The first time I saw Bowie he really scared me -- it was his lizardy, wizardy look. I was in boarding school in Scotland, and he was performing "Jean Genie" on Top of the Pops. You can tell that he just loves to freak people out, which I can relate to -- there's a protective thing about looking freaky. That's certainly what Hedwig was for me. A mask becomes a safe place behind which you can create amazing art, and that's what drag is.
Some people felt a little bummed out when he said he was a latent heterosexual later in the '80s, but we all have our queer straight uncles, and he's the greatest one. He's a music hall performer at heart, and because of his genius -- his brilliance -- he took everything he loved and made something absolutely unique with every new album that came out. They're timeless records, especially that string of albums in the '70s from Hunky Dory to Scary Monsters. Who has had that string of brilliance? Even Dylan had problems.
My second encounter with Bowie was his famous Saturday Night Live 1979 appearance, when he sang "Boys Keep Swinging." I was a junior in high school, and it was probably the most formative artistic vision I'd ever had. I was 16, living in Albuquerque, choreographing crucifixion dance sequences to Stevie Nicks songs, and then I see Bowie on TV with Klaus Nomi and Joey Arias. For "TVC 15," the second number they performed, Bowie was wearing a grey pencil skirt, kind of like a Ninotchka-style women apparatchik outfit, with a robot poodle in the background, and Joey and Klaus were doing New Wave angular robot moves. I was like, What the fuck? And from then on I was on my way to Hedwig, I guess.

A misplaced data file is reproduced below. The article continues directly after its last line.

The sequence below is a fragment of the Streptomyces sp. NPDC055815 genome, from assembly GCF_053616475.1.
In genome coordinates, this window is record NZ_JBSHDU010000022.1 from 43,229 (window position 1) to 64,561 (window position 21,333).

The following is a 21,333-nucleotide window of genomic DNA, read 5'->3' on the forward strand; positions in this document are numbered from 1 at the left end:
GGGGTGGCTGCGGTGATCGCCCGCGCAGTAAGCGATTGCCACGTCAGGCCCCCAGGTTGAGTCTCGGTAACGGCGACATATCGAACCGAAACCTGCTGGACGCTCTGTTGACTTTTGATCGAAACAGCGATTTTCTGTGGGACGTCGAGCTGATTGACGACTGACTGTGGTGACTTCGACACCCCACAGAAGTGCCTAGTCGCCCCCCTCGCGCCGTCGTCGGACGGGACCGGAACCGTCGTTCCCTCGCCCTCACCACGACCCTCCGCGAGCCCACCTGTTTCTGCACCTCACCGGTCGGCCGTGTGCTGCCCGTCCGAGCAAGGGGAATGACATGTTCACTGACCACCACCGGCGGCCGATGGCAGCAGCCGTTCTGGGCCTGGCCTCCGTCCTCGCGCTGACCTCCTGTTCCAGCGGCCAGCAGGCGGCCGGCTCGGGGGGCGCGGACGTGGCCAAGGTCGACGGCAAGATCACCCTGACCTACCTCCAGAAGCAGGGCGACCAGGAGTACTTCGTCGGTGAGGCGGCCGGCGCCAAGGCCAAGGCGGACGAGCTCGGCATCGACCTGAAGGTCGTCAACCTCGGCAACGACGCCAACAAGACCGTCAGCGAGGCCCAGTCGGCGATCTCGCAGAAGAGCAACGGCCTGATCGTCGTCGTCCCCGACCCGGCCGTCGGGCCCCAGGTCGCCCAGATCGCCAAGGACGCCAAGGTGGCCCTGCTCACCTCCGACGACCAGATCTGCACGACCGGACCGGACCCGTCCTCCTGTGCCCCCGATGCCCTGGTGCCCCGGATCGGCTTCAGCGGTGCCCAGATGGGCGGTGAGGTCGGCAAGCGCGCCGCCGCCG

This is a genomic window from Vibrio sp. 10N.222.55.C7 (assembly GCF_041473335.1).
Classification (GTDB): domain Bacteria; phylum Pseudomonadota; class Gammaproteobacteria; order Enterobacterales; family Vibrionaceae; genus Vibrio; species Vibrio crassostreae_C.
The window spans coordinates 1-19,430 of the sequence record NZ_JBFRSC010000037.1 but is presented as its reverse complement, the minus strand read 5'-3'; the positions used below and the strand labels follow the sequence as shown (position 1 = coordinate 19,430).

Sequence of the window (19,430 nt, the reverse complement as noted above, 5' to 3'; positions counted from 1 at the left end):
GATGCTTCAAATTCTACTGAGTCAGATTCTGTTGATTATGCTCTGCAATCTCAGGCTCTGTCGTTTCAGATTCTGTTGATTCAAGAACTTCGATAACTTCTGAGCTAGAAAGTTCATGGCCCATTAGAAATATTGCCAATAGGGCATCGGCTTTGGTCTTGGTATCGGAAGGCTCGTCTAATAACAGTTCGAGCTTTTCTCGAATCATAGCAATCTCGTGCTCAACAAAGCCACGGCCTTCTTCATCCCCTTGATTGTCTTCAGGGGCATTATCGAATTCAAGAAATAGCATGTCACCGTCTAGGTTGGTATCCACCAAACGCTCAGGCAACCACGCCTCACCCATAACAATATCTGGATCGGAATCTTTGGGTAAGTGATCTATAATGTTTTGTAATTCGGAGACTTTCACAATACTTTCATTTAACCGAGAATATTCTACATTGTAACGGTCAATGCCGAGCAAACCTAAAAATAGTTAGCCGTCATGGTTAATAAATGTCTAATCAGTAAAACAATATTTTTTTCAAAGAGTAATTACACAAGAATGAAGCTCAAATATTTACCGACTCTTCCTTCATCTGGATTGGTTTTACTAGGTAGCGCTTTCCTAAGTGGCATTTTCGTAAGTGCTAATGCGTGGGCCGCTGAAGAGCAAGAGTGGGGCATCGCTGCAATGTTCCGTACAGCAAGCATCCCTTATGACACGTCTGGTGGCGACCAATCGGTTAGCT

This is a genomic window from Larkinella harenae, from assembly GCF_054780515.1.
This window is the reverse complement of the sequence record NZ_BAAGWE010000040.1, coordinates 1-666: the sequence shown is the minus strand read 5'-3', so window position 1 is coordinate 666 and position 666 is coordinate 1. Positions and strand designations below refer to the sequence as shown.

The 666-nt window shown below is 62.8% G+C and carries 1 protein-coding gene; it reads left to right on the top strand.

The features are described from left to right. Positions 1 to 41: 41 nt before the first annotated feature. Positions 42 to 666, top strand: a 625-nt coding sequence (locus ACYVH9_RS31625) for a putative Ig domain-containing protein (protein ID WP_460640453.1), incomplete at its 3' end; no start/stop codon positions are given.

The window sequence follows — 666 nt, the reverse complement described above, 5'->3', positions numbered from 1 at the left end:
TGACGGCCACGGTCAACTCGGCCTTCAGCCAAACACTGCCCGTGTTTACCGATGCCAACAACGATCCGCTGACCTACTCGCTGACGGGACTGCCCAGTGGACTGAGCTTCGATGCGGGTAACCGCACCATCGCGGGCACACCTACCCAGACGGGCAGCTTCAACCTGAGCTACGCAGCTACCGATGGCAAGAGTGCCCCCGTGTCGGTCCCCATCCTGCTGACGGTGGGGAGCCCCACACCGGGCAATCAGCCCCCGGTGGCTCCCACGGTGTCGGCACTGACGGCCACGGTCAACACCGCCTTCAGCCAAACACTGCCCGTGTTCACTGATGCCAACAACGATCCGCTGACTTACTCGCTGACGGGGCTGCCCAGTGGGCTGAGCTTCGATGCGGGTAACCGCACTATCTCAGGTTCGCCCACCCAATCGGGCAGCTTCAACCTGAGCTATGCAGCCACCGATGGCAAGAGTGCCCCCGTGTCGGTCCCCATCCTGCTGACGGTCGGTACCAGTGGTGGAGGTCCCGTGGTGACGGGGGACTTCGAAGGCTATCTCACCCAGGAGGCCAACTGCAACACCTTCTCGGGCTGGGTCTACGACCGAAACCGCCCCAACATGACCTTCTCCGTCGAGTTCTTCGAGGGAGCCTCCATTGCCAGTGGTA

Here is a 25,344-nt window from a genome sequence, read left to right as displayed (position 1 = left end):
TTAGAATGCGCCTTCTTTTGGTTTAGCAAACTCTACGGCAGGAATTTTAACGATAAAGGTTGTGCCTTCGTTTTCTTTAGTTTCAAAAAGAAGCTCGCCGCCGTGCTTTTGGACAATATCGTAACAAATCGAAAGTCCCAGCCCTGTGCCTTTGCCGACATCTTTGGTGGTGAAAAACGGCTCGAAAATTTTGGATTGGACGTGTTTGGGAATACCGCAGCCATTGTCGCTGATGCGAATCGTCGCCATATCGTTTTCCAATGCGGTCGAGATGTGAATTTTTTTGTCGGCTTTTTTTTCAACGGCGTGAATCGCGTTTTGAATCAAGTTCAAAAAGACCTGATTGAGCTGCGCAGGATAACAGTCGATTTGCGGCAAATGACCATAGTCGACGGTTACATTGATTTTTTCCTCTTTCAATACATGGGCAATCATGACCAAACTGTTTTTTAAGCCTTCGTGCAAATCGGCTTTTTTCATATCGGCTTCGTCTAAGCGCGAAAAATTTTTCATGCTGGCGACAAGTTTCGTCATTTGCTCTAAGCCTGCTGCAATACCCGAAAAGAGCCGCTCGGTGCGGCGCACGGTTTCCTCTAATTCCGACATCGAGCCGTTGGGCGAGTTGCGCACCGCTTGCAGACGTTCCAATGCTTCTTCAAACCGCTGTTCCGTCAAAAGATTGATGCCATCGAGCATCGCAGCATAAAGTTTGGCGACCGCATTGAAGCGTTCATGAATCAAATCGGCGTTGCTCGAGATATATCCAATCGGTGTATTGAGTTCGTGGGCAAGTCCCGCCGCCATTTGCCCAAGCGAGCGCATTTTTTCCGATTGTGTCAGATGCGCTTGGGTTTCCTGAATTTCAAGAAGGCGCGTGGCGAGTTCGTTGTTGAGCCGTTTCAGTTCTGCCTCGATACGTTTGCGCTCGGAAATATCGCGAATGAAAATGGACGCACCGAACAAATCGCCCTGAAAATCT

I graduated in 1981, which was of course when AIDS hit, so there was always darkness and scariness involved, and that was Bowie. I really discovered him in college, and then I couldn't get enough -- I was just absorbing everything, the way I did when I read Lord of the Rings. "Heroes" is probably his greatest song, and also his most emotional. When my father was a military commander in Berlin, before the Wall came down, I would go and visit and cross over to the East. The story that touched me most, and which informed Hedwig, was about a person trying to escape who was shot in no man's land between the two walls and just lay there bleeding for days -- no one from either side would dare come in to get him. That was Hedwig, caught in the middle and somehow drags herself to freedom.
It's really hard to have a favorite album, but it's probably Hunky Dory, because of the innocence of those songs. I went to see him during the Glass Spiders tour, which was cool, but it was so huge that I didn't really experience the full-on live-ness. Some people you go to see fall apart -- Judy Garland or Iggy Pop, say -- and other people you want to see because they rule you. That was David Bowie, that's Aretha Franklin, that's Grace Jones, that's Justin Bond. You want to be their bottom; you must submit, in a somewhat masochistic way, and it feels great.
John Cameron Mitchell is the director of Hedwig and the Angry Inch and Shortbus